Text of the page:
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I finally got to handle a new R8 yesterday at a LGS. It had the plastic thumbhole stock and was a dual caliber combo of 6.5CM and 300WM. $5400. Gotta be honest. I can't see it. To be fair I've never shot one but it would have to shoot amazing to convince me to buy one because the aesthetics/ergos are not my cup of tea. I'm sure it's well made but it felt cheap in my hands. If I ever seriously considered an R8 it would have to be a wood stocked version. I can see why recoil is always a consideration with these rifles because it was very light. I can't imagine shooting a 375H&H with that plastic stock. The trigger was very good but not $5400 good. YMMV.
 

TOBY458

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I finally got to handle a new R8 yesterday at a LGS. It had the plastic thumbhole stock and was a dual caliber combo of 6.5CM and 300WM. $5400. Gotta be honest. I can't see it. To be fair I've never shot one but it would have to shoot amazing to convince me to buy one because the aesthetics/ergos are not my cup of tea. I'm sure it's well made but it felt cheap in my hands. If I ever seriously considered an R8 it would have to be a wood stocked version. I can see why recoil is always a consideration with these rifles because it was very light. I can't imagine shooting a 375H&H with that plastic stock. The trigger was very good but not $5400 good. YMMV.
While I have not fired an R8 with the thumbhole stock, I will say that my standard R8 Professional with the pistol grip is a pussycat to shoot in 375 H&H. Even at 7lbs 8oz unscoped. I have several other 375s to compare it to, and it and my Kimber Talkeetna are the two lightest of them, yet have the least recoil. I think it has a lot to do with the lack of drop in the stock. Also the longer LOP of the R8 when compared to the standard 13.5" LOP we normally see on most American rifles, helps quite a bit.
As for the price tag. Even though I ponied up the money for an R8 with two barrels, scope mounts and scopes, I do tend to agree they are a bit overpriced. Especially the accessories. In my mind, the extra Safari style barrels and scope mounts are terribly overpriced. If a person could buy the synthetic stocked rifles for around $2K and then ALL of the different barrel contours could be had for no more than $750-$1000 each, and the scope mounts were no more than $150 each, I think they would sell way more of them.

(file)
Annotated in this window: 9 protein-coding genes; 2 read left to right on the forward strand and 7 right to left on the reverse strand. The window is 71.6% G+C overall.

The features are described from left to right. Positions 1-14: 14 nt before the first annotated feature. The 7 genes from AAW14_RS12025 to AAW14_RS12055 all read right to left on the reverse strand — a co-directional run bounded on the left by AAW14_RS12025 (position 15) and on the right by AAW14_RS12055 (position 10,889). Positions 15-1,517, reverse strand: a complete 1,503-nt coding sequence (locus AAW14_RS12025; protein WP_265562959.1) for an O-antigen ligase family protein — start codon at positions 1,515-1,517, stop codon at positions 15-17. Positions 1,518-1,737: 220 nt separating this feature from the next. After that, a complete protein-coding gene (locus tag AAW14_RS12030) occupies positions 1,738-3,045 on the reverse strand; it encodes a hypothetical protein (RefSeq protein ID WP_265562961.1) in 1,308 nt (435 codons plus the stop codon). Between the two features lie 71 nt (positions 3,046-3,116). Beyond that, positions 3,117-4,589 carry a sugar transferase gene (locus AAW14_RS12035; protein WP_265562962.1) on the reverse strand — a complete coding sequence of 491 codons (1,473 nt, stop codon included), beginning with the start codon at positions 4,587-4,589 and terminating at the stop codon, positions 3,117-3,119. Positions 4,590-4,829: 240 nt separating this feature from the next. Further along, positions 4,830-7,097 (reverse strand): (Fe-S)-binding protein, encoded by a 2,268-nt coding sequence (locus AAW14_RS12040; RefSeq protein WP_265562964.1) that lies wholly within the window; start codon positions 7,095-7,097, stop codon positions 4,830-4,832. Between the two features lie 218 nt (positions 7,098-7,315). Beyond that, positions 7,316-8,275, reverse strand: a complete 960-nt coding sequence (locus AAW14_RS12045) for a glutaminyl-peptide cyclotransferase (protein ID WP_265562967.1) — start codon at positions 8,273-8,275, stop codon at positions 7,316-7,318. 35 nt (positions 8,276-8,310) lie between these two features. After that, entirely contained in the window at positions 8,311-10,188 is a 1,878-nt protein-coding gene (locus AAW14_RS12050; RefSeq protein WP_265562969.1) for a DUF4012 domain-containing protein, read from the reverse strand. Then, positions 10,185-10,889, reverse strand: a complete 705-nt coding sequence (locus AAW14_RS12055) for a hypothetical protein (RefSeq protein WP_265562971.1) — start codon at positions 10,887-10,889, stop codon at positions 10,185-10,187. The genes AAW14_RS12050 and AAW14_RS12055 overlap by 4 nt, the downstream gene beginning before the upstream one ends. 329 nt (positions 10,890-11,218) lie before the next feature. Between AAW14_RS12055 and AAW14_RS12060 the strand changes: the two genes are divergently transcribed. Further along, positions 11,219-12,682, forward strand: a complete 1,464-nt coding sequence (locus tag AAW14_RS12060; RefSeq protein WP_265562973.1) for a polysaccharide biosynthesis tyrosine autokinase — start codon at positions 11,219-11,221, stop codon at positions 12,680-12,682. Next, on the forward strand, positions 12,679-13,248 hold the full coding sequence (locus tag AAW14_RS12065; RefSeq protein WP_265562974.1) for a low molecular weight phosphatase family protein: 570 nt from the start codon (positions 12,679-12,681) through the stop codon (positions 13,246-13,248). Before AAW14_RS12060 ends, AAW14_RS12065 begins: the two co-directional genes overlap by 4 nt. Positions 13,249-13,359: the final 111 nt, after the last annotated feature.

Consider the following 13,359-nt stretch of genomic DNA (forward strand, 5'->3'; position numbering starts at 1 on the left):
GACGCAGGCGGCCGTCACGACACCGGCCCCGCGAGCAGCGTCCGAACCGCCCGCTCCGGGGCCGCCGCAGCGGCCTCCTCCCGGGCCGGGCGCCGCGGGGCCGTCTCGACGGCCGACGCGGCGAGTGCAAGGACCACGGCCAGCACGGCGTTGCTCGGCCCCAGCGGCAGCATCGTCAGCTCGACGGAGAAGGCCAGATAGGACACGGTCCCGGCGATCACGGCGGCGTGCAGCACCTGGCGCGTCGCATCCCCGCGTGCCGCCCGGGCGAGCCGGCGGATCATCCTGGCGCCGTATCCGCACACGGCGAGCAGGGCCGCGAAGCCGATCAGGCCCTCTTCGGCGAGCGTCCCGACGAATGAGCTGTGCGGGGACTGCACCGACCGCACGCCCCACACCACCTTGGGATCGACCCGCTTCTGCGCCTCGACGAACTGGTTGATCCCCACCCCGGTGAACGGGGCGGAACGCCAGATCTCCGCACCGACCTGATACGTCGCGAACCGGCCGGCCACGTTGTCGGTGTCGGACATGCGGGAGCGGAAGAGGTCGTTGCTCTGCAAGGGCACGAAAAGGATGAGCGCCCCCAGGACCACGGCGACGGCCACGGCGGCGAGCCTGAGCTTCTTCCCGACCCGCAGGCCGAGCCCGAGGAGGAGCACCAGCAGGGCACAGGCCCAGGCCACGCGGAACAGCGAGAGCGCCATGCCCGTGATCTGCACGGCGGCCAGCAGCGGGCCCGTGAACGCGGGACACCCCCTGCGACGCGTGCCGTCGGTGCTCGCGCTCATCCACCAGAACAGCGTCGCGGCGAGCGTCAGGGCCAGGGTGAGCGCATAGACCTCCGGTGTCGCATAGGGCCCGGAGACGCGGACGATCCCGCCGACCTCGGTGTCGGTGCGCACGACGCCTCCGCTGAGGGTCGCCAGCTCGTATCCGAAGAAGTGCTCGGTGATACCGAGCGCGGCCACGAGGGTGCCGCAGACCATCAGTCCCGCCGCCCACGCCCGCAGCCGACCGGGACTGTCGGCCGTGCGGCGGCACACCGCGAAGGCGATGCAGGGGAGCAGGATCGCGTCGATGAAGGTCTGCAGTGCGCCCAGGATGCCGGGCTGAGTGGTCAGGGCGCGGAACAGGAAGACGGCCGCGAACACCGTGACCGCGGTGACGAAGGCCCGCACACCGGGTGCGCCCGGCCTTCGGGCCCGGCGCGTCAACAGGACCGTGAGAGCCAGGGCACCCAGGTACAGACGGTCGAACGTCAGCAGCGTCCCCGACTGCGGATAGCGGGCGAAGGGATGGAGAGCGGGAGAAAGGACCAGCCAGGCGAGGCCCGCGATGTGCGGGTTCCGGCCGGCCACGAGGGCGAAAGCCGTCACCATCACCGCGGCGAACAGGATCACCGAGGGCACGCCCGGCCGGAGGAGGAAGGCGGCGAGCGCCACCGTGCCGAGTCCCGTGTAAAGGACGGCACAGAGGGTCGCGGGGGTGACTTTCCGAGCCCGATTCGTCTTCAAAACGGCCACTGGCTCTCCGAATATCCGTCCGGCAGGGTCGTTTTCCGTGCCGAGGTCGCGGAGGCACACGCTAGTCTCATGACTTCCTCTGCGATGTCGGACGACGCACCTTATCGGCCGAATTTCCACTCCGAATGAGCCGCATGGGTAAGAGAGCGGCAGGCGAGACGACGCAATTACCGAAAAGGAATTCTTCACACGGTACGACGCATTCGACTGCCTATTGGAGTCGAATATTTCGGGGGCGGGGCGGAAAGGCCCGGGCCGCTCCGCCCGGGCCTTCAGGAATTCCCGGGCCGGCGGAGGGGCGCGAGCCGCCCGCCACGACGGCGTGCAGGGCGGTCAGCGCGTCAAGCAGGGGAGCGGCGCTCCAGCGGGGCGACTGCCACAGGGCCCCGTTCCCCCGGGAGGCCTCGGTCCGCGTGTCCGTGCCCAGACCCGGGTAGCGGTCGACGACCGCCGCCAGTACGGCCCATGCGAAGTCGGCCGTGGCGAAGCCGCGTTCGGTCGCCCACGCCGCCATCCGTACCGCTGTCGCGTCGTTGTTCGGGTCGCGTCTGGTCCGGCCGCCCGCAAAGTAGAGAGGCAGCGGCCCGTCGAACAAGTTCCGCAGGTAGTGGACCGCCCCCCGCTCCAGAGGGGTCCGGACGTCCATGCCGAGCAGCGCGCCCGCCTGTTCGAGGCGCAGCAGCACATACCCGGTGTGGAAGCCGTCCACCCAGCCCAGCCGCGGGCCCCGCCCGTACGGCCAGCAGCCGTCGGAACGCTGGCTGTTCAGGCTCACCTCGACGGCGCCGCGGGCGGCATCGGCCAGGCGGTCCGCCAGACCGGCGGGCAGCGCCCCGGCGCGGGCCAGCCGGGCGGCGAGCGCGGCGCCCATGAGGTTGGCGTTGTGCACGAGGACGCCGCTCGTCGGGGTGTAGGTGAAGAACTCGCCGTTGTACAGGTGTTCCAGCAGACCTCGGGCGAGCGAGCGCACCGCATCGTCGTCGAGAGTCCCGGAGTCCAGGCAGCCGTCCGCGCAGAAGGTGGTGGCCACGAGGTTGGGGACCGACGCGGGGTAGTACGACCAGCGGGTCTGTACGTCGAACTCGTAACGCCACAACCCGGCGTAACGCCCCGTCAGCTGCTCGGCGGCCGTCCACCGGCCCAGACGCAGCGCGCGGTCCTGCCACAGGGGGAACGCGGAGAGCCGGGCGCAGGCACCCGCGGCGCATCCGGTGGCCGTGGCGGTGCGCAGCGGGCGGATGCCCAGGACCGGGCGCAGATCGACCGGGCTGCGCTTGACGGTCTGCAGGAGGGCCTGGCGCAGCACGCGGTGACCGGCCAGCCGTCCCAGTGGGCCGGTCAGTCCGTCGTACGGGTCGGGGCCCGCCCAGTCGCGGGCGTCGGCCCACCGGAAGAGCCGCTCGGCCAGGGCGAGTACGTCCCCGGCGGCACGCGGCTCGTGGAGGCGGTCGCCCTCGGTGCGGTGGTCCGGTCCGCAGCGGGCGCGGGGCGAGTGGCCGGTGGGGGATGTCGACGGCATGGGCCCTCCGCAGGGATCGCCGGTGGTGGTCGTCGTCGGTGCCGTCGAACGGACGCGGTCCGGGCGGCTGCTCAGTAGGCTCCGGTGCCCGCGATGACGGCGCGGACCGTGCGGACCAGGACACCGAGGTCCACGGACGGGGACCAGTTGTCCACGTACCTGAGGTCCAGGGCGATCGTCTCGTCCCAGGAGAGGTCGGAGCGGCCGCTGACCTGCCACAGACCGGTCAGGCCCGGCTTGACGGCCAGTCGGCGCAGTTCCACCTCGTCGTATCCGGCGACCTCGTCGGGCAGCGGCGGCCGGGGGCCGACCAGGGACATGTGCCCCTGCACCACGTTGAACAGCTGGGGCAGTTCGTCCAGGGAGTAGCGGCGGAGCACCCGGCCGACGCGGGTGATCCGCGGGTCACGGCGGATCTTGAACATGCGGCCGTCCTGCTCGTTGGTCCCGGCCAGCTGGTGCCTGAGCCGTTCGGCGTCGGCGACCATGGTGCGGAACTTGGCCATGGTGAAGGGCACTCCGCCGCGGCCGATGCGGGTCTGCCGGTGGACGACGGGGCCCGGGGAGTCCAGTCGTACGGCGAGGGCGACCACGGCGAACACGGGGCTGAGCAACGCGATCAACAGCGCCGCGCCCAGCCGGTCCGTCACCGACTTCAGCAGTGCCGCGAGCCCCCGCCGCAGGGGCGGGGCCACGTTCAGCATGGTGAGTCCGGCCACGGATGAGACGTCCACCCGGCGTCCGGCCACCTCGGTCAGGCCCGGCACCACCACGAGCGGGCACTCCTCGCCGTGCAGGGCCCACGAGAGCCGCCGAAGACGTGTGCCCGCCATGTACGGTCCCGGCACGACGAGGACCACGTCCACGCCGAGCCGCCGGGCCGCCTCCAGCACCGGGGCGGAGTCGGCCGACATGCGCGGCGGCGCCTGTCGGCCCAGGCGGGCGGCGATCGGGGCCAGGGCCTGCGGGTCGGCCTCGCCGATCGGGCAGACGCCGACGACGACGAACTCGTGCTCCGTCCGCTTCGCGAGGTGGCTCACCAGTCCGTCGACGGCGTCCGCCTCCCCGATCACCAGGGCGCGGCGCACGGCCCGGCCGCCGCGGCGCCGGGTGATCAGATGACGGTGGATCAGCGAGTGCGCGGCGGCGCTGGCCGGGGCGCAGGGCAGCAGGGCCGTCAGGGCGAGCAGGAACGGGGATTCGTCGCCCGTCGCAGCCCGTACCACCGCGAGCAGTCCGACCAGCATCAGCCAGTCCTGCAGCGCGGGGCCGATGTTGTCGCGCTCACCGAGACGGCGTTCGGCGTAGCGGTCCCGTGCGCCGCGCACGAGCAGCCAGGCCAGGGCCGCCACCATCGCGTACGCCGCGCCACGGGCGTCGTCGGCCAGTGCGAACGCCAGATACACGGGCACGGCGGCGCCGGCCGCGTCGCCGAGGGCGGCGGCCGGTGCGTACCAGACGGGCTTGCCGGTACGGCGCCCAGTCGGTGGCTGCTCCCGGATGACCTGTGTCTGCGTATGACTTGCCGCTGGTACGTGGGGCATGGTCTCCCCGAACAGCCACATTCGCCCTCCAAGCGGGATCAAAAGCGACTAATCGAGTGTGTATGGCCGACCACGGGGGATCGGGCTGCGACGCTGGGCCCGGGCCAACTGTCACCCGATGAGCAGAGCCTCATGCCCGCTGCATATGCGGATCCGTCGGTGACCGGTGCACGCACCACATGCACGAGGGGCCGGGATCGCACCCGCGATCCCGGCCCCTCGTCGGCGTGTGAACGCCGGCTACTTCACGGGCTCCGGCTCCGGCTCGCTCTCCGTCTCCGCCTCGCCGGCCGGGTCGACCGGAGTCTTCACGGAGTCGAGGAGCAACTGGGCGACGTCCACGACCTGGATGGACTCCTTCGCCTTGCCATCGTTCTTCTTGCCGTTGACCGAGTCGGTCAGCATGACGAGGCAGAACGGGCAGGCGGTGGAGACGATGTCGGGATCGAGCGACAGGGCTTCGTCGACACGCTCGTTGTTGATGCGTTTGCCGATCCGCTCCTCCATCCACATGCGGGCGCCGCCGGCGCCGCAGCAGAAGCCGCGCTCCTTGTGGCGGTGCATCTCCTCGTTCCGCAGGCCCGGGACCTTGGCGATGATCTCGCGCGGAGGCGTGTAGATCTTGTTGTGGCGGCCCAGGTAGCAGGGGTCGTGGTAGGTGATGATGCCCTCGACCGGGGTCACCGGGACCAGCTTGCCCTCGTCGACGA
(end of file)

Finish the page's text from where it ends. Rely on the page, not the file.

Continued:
Ridgewalker

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Anyone ever had warranty/repair work done?
 

Tra3

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@Bonk I have a thumbhole stock and shoot the .375 barrel. The more vertical grip is nice for recoil moderation. I don’t find the grip awkward in any way. It actually feels more natural than the more straight gripped rifles I own. As for recoil, I find the recoil to be less on the R8 than in my sako AV in .375. And the sako is at least a pound heavier. My son has the professional with a kick stop, which works well for recoil.

@TOBY458 i agree that the they have a premium added in. I think the machining is truly top end. Much like the difference between the tolerances built in to a Mercedes and a Ford. In my opinion, the best combo of value, build and function is probably in a $700 Kimber Hunter. But I can’t take the Kimber apart and put it in my backpack, or change caliber, etc.

I still don’t own a double. I find the price tag to be shocking. I guess it is the same idea. But... the 48 days I hunted in 2020 would pay for a double if I deleted some of those days and worked more. While it isn’t a good idea to add up one’s yearly hunting expenditures (for the purposes of deniability) the cost of a Blaser is not much in comparison to the total, even if you do all DIY hunts as was 2020 for me.
 

Red Leg

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I finally got to handle a new R8 yesterday at a LGS. It had the plastic thumbhole stock and was a dual caliber combo of 6.5CM and 300WM. $5400. Gotta be honest. I can't see it. To be fair I've never shot one but it would have to shoot amazing to convince me to buy one because the aesthetics/ergos are not my cup of tea. I'm sure it's well made but it felt cheap in my hands. If I ever seriously considered an R8 it would have to be a wood stocked version. I can see why recoil is always a consideration with these rifles because it was very light. I can't imagine shooting a 375H&H with that plastic stock. The trigger was very good but not $5400 good. YMMV.
Aesthetics are indeed in the eye of the beholder. I would agree that a synthetic anything will never make the top half of my most attractive things. But with the classic sporter stock, I don't think it is entirely ugly.